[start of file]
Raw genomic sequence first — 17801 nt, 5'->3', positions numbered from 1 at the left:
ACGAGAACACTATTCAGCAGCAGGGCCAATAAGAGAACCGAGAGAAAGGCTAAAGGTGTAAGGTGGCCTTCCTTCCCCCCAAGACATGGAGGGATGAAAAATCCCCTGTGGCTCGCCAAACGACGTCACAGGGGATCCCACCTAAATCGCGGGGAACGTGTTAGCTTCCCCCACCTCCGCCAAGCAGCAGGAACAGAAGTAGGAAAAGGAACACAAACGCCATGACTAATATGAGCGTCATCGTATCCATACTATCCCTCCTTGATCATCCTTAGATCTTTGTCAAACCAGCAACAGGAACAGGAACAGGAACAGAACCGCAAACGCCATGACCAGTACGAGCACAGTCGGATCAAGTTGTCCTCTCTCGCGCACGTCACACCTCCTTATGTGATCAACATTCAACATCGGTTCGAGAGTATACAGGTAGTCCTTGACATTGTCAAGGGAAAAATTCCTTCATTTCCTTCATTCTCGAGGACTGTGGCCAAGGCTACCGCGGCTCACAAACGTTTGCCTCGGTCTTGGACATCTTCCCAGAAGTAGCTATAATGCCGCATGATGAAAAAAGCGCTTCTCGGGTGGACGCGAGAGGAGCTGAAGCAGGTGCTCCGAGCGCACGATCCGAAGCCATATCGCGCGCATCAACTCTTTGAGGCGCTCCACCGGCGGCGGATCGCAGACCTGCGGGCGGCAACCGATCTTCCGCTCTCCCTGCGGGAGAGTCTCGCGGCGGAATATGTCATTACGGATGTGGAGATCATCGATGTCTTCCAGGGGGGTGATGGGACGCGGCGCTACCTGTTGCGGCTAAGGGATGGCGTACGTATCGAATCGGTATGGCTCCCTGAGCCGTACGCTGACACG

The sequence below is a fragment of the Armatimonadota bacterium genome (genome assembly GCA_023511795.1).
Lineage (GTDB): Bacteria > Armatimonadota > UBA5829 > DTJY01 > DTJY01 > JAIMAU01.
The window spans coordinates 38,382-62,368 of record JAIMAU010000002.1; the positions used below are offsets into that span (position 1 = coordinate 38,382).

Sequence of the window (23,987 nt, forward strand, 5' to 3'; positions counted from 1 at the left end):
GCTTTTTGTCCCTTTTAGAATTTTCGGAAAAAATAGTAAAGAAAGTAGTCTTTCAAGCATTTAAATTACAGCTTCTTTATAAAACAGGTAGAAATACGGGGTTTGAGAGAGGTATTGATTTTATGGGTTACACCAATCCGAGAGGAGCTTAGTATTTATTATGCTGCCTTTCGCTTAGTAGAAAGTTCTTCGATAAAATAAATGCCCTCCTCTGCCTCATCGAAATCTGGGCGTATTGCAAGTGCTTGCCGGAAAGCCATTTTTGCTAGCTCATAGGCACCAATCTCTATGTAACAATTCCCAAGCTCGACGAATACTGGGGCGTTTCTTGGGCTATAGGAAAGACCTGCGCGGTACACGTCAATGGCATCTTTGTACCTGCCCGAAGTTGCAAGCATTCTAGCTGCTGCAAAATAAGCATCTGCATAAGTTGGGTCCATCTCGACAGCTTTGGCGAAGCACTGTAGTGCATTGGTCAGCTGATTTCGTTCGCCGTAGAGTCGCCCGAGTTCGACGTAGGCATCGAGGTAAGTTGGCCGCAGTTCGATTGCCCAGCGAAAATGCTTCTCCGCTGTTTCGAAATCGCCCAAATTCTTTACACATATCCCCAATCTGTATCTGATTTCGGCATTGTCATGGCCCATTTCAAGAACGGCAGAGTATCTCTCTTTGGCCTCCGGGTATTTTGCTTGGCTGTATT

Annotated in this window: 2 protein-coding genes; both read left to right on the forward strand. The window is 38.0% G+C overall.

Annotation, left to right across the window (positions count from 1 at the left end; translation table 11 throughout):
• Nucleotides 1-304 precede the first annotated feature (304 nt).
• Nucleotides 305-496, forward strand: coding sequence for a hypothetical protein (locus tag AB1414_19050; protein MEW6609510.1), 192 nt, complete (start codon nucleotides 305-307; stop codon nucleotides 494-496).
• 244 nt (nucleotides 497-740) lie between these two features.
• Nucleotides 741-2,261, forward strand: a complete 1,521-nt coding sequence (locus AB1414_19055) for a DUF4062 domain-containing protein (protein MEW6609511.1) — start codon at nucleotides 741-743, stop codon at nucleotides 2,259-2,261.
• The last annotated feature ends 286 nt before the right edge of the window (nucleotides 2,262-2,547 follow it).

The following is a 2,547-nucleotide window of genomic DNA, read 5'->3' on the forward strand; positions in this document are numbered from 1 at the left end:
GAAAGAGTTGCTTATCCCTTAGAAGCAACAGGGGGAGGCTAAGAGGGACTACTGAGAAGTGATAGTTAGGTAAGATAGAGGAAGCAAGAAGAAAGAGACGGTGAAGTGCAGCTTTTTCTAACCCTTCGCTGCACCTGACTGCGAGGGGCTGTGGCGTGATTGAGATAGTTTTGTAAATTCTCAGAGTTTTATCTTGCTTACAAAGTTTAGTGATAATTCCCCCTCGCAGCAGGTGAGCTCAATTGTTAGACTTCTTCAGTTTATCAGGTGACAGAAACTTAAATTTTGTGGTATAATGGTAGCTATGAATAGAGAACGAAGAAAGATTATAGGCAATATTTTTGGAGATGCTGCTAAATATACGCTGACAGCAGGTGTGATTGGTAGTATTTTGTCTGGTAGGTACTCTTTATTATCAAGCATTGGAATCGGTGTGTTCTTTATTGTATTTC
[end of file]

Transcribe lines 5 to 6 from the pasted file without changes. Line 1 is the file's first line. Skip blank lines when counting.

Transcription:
The window spans coordinates 38,382-62,368 of record JAIMAU010000002.1; the positions used below are offsets into that span (position 1 = coordinate 38,382).

Sequence of the window (23,987 nt, forward strand, 5' to 3'; positions counted from 1 at the left end):